Warren Gatland is set to begin talks over a new deal with the the Welsh Rugby Union as the 2013 Six Nations champions consider extending the New Zealander's current contract which is due to expire after the 2015 World Cup.
Gatland, who this summer led the British and Irish Lions to their first series win since 1997, was appointed as Wales coach in 2007 after the Red Dragons' disappointing performance at the World Cup under Gareth Jenkins.
The New Zealander has since led Wales to three Six Nations titles and two Grand Slams and Welsh Rugby Union chief Roger Lewis confirmed he's due to meet Gatland next week to discuss his future.
Speaking to BBC Radio 5 Live, Lewis said: "We've started talking. We have to start that planning for the national team now.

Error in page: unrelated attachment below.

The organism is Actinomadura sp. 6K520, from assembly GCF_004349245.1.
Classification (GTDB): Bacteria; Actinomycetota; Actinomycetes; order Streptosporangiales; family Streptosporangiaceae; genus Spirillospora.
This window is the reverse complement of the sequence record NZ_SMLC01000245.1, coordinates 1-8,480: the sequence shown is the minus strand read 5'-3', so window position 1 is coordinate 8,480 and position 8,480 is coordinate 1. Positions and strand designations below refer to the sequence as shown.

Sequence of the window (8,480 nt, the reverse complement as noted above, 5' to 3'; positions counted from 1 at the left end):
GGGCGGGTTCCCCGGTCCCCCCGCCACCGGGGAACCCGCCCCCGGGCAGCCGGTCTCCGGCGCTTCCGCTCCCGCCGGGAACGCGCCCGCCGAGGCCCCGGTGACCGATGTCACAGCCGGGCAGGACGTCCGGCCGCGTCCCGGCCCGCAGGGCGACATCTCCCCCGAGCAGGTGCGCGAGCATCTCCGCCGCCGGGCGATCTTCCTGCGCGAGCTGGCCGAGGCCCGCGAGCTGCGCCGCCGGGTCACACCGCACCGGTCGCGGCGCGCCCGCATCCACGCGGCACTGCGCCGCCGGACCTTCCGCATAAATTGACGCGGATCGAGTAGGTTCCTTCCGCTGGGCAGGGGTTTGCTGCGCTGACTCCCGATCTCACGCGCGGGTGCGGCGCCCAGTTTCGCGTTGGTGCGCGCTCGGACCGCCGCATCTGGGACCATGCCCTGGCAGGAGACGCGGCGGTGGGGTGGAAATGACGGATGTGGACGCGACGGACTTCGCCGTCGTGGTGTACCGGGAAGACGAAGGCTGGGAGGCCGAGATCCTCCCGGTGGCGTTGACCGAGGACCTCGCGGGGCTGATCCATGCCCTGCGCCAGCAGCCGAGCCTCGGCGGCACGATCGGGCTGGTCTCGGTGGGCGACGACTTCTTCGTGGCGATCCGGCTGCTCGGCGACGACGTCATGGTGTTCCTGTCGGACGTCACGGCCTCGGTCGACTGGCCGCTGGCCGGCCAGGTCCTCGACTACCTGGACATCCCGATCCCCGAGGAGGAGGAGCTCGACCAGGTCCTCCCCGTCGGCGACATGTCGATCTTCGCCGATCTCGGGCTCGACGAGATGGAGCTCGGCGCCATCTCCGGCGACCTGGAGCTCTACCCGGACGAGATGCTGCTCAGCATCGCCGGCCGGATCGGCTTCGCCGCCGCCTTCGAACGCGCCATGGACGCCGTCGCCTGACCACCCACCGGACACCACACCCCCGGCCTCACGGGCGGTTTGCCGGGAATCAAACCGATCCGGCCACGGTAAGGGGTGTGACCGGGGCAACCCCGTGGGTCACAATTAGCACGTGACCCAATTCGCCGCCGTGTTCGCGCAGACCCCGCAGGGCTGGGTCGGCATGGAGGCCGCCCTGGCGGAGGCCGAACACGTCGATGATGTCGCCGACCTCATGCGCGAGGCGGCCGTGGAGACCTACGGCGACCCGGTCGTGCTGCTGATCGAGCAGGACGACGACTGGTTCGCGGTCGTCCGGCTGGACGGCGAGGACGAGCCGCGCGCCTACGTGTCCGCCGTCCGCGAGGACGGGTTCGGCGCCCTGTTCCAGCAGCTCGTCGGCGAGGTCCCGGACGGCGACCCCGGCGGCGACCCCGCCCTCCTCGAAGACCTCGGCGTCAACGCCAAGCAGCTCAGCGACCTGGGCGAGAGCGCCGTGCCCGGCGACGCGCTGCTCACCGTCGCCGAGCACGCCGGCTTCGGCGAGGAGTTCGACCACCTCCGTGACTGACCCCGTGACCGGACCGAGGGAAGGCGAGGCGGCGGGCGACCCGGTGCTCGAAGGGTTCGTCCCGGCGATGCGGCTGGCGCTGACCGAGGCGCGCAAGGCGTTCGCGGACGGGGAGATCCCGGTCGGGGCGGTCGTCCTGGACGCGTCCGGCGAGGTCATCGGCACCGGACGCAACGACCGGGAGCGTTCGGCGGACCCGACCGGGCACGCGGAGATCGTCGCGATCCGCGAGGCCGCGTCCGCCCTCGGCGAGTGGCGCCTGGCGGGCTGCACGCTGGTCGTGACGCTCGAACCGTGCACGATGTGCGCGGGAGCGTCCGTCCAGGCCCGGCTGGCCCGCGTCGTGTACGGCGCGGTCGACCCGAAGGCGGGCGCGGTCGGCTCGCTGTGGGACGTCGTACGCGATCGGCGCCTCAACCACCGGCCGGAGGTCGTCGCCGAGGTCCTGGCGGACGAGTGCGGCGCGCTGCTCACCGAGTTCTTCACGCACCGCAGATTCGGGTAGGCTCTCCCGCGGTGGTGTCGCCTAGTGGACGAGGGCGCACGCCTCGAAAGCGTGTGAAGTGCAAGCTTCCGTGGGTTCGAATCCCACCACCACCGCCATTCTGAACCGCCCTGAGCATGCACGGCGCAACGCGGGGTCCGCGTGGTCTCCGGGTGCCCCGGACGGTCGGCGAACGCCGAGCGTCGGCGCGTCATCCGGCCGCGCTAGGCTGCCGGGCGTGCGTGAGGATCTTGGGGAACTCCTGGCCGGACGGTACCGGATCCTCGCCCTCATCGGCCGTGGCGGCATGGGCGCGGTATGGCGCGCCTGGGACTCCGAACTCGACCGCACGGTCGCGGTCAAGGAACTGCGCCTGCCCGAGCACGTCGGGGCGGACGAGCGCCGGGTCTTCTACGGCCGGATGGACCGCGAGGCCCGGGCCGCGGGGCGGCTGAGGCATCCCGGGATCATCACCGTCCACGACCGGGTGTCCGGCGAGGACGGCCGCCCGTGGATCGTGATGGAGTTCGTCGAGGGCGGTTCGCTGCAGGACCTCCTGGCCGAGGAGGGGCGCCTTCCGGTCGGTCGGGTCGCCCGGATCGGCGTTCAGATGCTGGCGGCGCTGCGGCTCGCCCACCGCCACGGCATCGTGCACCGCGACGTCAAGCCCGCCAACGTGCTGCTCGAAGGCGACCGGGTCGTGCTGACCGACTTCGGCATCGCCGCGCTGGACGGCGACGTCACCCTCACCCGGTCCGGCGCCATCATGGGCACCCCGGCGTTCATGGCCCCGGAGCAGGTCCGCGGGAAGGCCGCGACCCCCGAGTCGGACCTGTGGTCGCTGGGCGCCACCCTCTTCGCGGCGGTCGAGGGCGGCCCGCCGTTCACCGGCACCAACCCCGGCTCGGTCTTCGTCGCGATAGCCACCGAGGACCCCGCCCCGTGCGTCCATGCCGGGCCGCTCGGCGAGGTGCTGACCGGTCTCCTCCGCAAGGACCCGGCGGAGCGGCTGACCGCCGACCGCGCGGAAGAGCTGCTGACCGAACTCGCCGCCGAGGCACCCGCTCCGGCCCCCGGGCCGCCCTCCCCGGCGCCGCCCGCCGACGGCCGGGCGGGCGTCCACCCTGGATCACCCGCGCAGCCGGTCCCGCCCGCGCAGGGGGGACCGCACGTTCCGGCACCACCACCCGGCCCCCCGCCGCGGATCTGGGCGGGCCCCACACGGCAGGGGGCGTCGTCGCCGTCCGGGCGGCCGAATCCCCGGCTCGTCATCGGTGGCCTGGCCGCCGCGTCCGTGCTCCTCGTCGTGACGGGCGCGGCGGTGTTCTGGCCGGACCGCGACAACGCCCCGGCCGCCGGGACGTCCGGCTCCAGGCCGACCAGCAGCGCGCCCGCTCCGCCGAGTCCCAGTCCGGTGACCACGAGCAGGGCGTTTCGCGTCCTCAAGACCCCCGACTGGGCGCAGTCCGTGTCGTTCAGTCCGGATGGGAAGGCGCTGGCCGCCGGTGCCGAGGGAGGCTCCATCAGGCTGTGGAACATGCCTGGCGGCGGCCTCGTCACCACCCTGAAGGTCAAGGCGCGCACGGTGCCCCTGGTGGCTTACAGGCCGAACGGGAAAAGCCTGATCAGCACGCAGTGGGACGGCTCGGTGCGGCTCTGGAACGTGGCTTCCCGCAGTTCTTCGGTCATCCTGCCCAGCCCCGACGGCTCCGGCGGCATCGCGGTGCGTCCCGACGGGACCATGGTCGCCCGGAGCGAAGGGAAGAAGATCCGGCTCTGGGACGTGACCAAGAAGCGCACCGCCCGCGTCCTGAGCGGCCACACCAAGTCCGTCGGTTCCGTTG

"We had a great night on the Sunday after that third Lions Test in Sydney… we're going away [this week] just the two of us, take some time off-site, and then we'll have a better idea of what's happening post-2015."
Following this summer's success in Australia, Gatland has been tipped to be coaching the British and Irish Lions when they tour New Zealand in four years time.
The Wales coach has also been linked with a return to his homeland to take charge of the All Blacks, but Lewis has stressed the WRU's desire to retain Gatland's services as Wales begin to plan the future of what is still a very young side.
"At this level of the game, it's not one year, two years or three years [of planning]," explained Lewis.
"We run a five-year cycle and that's the attitude we've brought into the game here in Wales, and that's the conversation we'll have.
"It's got to be what's right for Warren and his life, and his family. The other bits, in terms of the career, slot in," continued the WRU chief.
"[The meeting with Gatland] will be over a beer. I'll ask him, 'How do you feel? What do you think about the future?' And that will take as long as it takes."
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